Clocks became our points of reference in which we coordinate our activities. This creates the feeling of fighting against time and having to coordinate our activities with the passage of time. Perhaps, if our points of reference were the activities, which are generally done leisurely, we would’ve had a better relationship with time. Ever since clocks became accessible for everyone, employers have been using them to control their workers since their work is timed according to the clock. In a sense, the time of the worker belongs to the employee. 

Primitive societies are known to work a few hours a day, and spend the rest of the day in leisure and social activities. They have control over the time, pace, and organization of their production and they are in proportion to their ability to satisfy their wants. Whereas, in industrial societies, the workers are put under pressure to finish several tasks at once. The amount of wants is way too high to be satisfied. The tasks have no end – new ones are created everyday. This creates a feeling of scarcity.

For instance, Turkish villagers attempted to work in a town where they had industrial tasks but found it very boring and monotonous. They claimed that they could do different kinds of tasks, and enjoy the process of every task in their village. Work is a common responsibility of the entire of the family, there are always household members available to assist in these tasks that took place at a leisurely pace. They had no rush whatsoever, they relaxed whenever they wanted. Whereas, in our society, our work is hard because we need to fight the pressures of meeting deadlines. The mindset itself is different. We think we waste time, but according to the villagers, one wastes oneself by all this pressure.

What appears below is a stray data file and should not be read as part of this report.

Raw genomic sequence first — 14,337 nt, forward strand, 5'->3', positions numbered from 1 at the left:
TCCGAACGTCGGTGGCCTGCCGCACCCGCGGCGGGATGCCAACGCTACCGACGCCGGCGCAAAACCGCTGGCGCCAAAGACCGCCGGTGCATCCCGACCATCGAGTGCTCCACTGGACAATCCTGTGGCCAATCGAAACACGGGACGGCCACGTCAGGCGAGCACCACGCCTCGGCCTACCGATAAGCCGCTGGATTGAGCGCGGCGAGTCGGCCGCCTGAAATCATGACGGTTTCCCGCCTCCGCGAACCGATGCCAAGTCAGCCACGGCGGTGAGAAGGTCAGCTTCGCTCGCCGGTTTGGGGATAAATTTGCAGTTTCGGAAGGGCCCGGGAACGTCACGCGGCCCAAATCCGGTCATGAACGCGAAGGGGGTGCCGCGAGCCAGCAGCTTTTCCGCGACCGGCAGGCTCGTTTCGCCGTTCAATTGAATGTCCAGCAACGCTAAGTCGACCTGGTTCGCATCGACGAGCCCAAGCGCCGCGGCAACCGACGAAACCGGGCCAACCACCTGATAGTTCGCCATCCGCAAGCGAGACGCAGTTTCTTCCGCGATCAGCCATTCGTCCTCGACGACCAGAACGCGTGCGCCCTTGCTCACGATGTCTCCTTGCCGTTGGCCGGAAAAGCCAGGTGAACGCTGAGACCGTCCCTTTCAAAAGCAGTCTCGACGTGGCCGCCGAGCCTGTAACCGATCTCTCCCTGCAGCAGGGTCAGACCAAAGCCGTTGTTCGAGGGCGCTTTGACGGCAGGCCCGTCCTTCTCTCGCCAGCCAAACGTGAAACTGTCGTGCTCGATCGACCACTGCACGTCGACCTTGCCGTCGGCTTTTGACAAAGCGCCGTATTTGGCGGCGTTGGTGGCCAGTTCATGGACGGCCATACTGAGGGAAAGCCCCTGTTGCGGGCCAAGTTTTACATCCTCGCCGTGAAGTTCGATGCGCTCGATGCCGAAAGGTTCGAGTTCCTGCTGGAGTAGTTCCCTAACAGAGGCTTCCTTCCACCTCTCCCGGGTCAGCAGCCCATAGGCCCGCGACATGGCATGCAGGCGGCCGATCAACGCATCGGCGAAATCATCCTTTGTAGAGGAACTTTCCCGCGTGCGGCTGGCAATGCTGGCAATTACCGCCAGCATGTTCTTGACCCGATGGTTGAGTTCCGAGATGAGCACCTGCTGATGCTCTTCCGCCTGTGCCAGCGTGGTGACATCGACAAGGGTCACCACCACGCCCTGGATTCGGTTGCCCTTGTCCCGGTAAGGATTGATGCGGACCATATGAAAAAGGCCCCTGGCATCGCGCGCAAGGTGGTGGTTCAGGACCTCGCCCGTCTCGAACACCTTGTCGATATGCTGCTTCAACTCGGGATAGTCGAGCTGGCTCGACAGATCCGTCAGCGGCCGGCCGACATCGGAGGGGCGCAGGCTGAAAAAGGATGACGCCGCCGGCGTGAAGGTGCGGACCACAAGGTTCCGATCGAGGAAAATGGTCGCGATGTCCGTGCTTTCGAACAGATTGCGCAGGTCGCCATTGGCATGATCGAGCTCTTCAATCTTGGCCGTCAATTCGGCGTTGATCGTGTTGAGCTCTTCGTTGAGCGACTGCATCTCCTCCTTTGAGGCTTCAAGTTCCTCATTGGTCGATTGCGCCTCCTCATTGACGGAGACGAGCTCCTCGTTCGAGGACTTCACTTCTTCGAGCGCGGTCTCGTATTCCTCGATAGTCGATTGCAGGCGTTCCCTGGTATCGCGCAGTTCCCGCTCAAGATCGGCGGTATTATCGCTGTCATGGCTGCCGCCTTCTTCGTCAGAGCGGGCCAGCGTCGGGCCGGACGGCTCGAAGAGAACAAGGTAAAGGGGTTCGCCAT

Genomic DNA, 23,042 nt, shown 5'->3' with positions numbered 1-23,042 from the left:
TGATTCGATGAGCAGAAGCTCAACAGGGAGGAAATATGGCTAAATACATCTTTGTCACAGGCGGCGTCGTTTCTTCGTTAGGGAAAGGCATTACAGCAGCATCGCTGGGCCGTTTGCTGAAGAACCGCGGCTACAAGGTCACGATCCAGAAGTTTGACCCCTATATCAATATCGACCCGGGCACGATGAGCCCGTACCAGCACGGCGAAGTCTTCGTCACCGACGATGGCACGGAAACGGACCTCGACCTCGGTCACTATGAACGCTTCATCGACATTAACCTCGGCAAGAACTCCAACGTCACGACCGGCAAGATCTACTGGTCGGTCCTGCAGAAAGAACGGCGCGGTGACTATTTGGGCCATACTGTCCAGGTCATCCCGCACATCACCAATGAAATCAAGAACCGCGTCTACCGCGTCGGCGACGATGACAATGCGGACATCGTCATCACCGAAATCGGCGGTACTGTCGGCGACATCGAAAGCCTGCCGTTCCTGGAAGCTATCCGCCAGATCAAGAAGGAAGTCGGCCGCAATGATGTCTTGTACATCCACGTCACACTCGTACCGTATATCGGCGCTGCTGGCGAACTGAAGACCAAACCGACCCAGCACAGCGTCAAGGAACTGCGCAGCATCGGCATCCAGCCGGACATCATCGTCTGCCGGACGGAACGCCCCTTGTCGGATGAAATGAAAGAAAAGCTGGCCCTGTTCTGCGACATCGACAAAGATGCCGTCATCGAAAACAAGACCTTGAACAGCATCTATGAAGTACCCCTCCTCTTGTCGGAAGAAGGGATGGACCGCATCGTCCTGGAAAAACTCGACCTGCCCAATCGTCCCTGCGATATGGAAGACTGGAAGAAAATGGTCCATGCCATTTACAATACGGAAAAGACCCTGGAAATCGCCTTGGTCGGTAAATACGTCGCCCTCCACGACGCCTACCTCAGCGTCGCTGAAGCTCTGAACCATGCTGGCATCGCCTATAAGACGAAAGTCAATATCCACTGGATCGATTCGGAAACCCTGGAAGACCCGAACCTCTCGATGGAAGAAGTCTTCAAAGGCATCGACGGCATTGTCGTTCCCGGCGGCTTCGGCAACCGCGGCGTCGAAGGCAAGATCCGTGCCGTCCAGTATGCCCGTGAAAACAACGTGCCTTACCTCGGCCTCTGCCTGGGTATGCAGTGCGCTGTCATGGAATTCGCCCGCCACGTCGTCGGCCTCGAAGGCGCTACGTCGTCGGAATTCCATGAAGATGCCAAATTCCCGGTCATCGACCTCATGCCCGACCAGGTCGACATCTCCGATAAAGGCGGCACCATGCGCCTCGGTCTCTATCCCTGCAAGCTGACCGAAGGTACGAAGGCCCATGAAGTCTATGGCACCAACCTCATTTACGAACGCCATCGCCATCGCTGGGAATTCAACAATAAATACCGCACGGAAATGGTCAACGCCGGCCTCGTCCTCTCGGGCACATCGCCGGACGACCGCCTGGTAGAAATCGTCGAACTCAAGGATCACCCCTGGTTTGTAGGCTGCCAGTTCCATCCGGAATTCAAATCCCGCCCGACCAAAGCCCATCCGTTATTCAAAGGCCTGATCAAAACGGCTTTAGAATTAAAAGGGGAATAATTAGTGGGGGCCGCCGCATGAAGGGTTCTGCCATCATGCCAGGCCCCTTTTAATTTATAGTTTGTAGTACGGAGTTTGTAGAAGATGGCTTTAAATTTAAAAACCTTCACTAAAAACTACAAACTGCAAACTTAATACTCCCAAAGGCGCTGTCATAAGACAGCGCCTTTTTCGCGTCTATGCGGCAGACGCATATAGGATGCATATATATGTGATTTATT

Time is Precious

The reason why we always feel we don’t have enough time is because we’ve been taught that time is very precious and that we should make the best of it. As clocks started ticking, we became more attentive to passage of time, productivity, and performance. We want to progress and maximize profit in such little time, with extra work and effort. People are working more than ever before.

Work performance shouldn’t be based on the hours worked because some tasks require less working hours than the other and vice versa, it should be based on getting the job done. It is normal to work overtime when there’s heavy workload working on a certain launching event or any major event, but if it’s occurrent on a regular basis, there’s something wrong with the workload.

Both time and money are important, but they often come with high costs. Time is money, but money isn’t happiness. We miss out on more valuable things in life, especially having time for own families and friends. Work shouldn’t be as overwhelming as it is, we should enjoy what we do. At least, it’s not supposed to be something that disrupts us from our life out of the workplace. 

Time is indeed precious; it continues regardless whether we waste it, invest in it, live it, or abuse it. Time is non-renewable – once it’s gone, it’s gone for good. That’s why we should make time for what we value and prioritize, and for what matters to us the most. There’s no harm in making time for work and time for leisure. Productivity is essential, but I think it’s time we reconsider our expectations.

7 replies on “This Thing We Call Time”

Brilliant post! Time is something we just can’t take for granted – once it’s spent, it’s spent. We have such odd priorities when it comes to living. Living by the clock is the perfect example.

Liked by 2 people

And in the end, no matter how you spend your time, time will run out: for you, the planet, and the Universe.
James Burke’s Connection series had a great episode on time — or rather clocks — and the rise of our infatuation of managing time.
Prior to all this time nonsense (impossible to avoid now due to population induced resource contention) I’d posit that what we managed instead was change.
Light, seasons, migrations, bodily growth, pregnancy, age, death. All of these represent change that can be acknowledged — without the need for hourly measurement. Such a time as our hunter-gatherer ancestors enjoyed, clockless, I would enjoy returning to.
Good post. Thanks.